Cover image for Murder at the Chase : a Langham and Dupré mystery
Title:
Murder at the Chase : a Langham and Dupré mystery
Author:
Brown, Eric, 1960- , author.
Publication Information:
Sutton : Severn House, 2014.
Physical Description:
218 pages ; 23 cm
Summary:
July, 1955. Fellow writer Alastair Endicott has requested Donald Langham's help in discovering what happened to his father Edward, who has disappeared without a trace from inside his locked study. The elder Endicott had been researching a biography of the notorious Satanist Vivien Stafford. Could there be a connection to his disappearance?
Language:
English
ISBN:
9780727884251
Format :
Book

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Summary

Summary

Crime writer sleuth Donald Langham is faced with the classic locked-room conundrum in this engaging historical mystery
July, 1955. Donald Langham has interrupted his romantic break in rural Suffolk with the delectable Maria Dupre to assist a fellow writer. Alastair Endicott has requested Langham's help in discovering what's happened to his father, Edward, who seems to have disappeared without trace from inside his locked study.

Before he vanished, the elder Endicott had been researching a book on the notorious Satanist Vivian Stafford. Could the proposed biography have something to do with his disappearance? Does local resident Stafford really possess supernatural powers, as some believe?

As Langham and Dupre question those around them, it becomes clear that there have been strange goings-on in the sleepy village of Humble Barton. But is the village really haunted - or does someone merely want it to look that way? With a further shocking discovery, the case takes a disturbing new twist.


Reviews 3

Booklist Review

Here's the second in a new series (following 2013's Murder by the Book) featuring British mystery writer Donald Langham and his rather attractive sidekick, his literary agent, Maria Dupre. Alastair Endicott's father has gone missing; Endicott asks Donald to help him find out how the man could have vanished from his locked study. Could the missing man's latest work in progress, a biography of a notorious satanist, be connected to his disappearance? A ripping-good period piece (it's set in the mid-1950s), the novel offers a pair of engaging protagonists, a compelling story (a good locked-room mystery is always a treat), and some seriously good plot twists. Brown has said online that his intent here was to debunk mysticism and the occult; and he definitely does that, but not in a mean-spirited way. It's a very well put together novel, with a solid rational core, but the author also does a fine job of exploring why people might believe so strongly in the occult, and why a charismatic occultist (modeled to some degree after Aleister Crowley), could attract such a large following.--Pitt, David Copyright 2014 Booklist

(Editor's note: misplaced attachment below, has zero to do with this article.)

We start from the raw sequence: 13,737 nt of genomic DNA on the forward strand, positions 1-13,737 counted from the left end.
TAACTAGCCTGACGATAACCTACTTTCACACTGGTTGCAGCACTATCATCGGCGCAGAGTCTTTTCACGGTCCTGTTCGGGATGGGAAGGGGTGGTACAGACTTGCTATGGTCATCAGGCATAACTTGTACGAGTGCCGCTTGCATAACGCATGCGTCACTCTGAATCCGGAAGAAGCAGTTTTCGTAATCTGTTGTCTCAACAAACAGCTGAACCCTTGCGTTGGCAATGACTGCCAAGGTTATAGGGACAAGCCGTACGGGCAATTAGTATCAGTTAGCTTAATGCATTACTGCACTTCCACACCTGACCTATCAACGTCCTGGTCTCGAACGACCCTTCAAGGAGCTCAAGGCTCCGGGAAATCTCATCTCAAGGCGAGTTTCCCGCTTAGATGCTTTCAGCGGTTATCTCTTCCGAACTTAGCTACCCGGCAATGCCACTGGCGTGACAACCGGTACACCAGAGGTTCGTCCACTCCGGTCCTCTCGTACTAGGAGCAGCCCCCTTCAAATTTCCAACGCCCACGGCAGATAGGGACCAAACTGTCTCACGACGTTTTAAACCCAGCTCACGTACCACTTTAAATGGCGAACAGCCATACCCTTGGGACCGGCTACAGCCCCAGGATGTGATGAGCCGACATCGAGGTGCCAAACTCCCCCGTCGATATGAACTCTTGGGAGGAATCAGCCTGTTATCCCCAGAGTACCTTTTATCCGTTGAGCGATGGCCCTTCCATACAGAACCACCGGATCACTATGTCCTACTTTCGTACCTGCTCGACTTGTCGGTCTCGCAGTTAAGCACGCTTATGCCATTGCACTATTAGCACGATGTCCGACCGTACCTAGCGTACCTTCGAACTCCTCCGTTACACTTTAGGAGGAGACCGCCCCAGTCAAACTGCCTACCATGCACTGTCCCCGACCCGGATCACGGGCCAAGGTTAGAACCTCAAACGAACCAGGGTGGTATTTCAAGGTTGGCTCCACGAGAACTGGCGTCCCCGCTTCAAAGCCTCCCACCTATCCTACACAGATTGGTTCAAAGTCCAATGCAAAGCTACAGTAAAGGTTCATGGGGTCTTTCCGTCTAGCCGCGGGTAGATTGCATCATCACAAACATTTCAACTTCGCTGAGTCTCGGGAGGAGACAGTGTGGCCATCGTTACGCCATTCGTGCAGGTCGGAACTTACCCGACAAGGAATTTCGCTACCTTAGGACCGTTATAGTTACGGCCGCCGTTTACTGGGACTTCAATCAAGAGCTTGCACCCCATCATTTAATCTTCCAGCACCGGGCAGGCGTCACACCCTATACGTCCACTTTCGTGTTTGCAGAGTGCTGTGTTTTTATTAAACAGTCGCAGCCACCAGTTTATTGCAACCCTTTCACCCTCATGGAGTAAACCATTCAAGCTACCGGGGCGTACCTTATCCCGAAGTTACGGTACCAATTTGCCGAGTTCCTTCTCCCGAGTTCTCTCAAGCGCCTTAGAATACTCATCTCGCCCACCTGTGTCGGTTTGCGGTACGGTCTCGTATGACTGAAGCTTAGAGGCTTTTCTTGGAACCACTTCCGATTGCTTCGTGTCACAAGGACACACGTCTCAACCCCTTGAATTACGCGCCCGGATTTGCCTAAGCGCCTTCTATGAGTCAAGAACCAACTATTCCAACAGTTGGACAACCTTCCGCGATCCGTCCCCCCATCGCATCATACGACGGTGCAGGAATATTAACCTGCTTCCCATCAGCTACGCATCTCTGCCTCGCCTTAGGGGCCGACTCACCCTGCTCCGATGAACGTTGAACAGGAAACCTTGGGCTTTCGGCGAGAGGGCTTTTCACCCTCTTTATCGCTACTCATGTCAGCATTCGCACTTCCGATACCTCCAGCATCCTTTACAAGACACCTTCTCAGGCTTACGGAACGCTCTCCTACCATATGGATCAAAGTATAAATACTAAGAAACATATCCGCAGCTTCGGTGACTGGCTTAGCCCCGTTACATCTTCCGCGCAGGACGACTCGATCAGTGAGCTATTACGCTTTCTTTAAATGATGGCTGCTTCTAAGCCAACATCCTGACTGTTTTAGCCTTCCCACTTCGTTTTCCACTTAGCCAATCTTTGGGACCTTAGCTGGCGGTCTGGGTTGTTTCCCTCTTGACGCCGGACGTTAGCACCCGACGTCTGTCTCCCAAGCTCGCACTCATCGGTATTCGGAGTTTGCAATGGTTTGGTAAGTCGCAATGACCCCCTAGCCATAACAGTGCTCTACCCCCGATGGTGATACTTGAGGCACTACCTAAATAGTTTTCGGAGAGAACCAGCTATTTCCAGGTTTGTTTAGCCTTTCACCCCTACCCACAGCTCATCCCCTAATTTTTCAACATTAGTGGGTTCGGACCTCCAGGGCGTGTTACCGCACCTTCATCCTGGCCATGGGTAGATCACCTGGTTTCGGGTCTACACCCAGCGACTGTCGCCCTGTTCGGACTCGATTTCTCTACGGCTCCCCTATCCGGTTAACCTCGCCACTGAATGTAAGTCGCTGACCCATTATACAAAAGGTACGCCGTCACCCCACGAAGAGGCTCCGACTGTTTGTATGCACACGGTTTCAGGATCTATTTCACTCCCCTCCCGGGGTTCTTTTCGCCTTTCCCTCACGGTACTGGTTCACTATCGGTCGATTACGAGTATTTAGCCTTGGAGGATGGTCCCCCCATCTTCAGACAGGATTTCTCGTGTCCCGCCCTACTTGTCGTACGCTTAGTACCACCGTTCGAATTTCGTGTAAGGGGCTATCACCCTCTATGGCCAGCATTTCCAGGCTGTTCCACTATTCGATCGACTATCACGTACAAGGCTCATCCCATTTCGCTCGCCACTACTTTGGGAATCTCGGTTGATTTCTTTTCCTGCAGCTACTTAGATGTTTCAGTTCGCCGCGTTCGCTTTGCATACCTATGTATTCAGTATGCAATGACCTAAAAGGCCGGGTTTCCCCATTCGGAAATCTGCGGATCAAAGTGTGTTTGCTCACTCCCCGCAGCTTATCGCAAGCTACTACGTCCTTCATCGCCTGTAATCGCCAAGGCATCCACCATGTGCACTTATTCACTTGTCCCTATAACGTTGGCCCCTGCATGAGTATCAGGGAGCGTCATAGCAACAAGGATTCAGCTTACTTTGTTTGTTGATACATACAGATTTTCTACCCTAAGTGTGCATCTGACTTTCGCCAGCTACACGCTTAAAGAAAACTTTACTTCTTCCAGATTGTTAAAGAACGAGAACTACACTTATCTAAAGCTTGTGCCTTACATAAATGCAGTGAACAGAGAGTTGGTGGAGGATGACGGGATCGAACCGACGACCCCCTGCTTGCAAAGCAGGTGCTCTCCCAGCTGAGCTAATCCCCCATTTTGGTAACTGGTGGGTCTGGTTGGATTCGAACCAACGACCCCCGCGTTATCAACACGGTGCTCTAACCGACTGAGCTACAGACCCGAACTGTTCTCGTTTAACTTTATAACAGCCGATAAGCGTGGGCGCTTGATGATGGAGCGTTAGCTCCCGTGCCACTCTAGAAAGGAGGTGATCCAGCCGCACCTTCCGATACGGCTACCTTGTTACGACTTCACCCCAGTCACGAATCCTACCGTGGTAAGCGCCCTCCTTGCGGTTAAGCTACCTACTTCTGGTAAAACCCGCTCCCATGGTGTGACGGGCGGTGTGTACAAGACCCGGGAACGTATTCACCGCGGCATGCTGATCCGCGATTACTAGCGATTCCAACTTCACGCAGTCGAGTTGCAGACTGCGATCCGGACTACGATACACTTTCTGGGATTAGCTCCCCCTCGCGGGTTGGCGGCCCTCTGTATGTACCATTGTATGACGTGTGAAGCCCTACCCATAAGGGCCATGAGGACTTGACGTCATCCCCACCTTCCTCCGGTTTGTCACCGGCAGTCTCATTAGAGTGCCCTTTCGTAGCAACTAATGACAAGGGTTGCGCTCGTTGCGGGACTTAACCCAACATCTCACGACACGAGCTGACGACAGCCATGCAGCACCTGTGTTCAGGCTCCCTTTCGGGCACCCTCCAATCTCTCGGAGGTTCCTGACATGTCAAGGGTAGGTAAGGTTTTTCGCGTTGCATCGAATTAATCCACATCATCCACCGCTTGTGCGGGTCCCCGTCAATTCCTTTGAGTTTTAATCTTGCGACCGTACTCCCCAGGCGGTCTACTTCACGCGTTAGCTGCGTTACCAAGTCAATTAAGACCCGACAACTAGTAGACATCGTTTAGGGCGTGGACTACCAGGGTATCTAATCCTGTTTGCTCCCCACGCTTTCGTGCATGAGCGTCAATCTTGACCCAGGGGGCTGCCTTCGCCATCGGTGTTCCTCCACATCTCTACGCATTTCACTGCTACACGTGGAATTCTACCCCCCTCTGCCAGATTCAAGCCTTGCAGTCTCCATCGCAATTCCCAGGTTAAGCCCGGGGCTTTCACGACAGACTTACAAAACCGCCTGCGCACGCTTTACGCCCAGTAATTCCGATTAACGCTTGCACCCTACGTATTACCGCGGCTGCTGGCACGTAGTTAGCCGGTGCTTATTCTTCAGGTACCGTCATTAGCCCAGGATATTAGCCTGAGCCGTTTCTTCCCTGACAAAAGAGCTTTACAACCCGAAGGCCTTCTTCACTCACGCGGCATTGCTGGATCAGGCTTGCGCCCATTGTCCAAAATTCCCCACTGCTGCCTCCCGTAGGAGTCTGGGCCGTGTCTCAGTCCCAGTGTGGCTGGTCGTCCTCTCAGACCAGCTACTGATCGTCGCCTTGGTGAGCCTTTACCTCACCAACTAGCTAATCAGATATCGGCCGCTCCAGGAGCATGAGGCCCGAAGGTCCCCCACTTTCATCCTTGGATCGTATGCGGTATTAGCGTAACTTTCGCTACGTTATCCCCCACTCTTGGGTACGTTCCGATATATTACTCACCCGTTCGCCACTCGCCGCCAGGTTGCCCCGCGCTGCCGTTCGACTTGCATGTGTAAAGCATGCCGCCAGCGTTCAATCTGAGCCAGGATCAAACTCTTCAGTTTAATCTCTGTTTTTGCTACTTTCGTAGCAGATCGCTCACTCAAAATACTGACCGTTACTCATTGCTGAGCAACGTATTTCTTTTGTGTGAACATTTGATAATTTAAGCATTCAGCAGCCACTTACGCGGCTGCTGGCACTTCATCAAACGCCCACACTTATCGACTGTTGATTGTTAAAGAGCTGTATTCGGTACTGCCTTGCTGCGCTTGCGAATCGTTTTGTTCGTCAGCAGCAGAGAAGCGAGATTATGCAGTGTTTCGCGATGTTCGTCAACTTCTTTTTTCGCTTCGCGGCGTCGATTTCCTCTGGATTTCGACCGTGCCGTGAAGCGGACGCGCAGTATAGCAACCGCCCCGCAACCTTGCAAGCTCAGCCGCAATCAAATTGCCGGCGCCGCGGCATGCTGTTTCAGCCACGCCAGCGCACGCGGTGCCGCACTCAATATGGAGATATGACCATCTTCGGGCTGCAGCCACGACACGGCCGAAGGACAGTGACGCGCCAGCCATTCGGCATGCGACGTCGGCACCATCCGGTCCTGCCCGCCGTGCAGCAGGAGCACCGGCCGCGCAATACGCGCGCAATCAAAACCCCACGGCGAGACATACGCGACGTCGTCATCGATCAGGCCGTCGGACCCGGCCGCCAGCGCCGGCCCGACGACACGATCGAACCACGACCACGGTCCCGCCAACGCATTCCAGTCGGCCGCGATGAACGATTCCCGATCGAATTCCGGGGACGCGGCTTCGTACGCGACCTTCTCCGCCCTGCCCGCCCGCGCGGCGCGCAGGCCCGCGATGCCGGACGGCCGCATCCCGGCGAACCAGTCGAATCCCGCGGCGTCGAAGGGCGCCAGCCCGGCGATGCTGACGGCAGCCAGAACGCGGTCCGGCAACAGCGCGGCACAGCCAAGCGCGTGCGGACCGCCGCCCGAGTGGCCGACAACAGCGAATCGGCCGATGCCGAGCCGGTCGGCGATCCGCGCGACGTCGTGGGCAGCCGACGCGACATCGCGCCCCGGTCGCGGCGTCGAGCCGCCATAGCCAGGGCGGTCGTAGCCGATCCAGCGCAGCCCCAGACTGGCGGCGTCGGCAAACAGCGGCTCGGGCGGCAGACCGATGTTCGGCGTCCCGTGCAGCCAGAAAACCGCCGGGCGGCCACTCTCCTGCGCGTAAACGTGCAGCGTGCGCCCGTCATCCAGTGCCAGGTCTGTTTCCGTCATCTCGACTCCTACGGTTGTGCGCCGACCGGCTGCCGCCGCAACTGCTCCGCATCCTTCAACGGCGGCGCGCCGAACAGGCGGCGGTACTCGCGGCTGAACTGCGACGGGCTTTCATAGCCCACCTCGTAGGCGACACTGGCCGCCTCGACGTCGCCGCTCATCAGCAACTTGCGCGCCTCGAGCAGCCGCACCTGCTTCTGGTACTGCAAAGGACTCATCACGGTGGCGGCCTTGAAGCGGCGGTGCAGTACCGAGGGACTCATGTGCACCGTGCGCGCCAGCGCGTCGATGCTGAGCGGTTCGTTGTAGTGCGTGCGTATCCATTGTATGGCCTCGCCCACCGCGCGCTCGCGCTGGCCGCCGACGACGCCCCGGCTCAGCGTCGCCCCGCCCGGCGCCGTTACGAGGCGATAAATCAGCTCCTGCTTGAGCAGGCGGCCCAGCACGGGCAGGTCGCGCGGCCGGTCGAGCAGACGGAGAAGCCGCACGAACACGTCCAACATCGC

Publisher's Weekly Review

Brown's pleasing sequel to 2013's Murder by the Book takes mystery writer Donald Langham and his girlfriend, Marie Dupré, to Suffolk, England, in the summer of 1955 for a romantic holiday. When Donald and Marie learn that a friend's father, Edward Endicott, has disappeared from his locked study at his place in Humble Barton, they switch into sleuthing mode. Endicott, "an ex-Hollywood screenwriter who penned mystery thrillers," was working on a biography of a Victorian-era Satanist self-described as a "confidant of the Devil himself." Some in Humble Barton suspect supernatural forces are afoot, but a skeptical Donald and Marie work with the local police toward a rational solution, while enjoying country walks and providing comfort to a blackmail victim. For all the criminal goings-on, Brown doesn't generate much suspense, but his well-told tale offers plenty of unexpected twists. Agatha Christie fans will find a lot to like. Agent: John Jarrold, John Jarrold Literary Agency (U.K.). (Dec.) © Copyright PWxyz, LLC. All rights reserved.


Library Journal Review

Crime writer Donald Langham and Maria Dupre, a literary agent's assistant, have decided to take a vacation to romantic, rural Suffolk, where Donald plans to propose. It's 1955, and London is still recovering from the privations of World War II. When Donald learns that the father of a writer friend has vanished from his locked study at Endicott's Chase, near the village of Humble Barton, where Donald and Maria are staying, he is intrigued. It seems that Elliot Endicott had been writing a biography of Vivian Stafford, a notorious Satanist; could that be a clue to his disappearance? VERDICT Brown's charming English locked-room mystery (after Murder by the Book) features a well-crafted and exciting plot and two attractive protagonists who epitomize a postwar English generation willing to reach across class lines. For readers who enjoy classic Golden Age mysteries. (c) Copyright 2014. Library Journals LLC, a wholly owned subsidiary of Media Source, Inc. No redistribution permitted.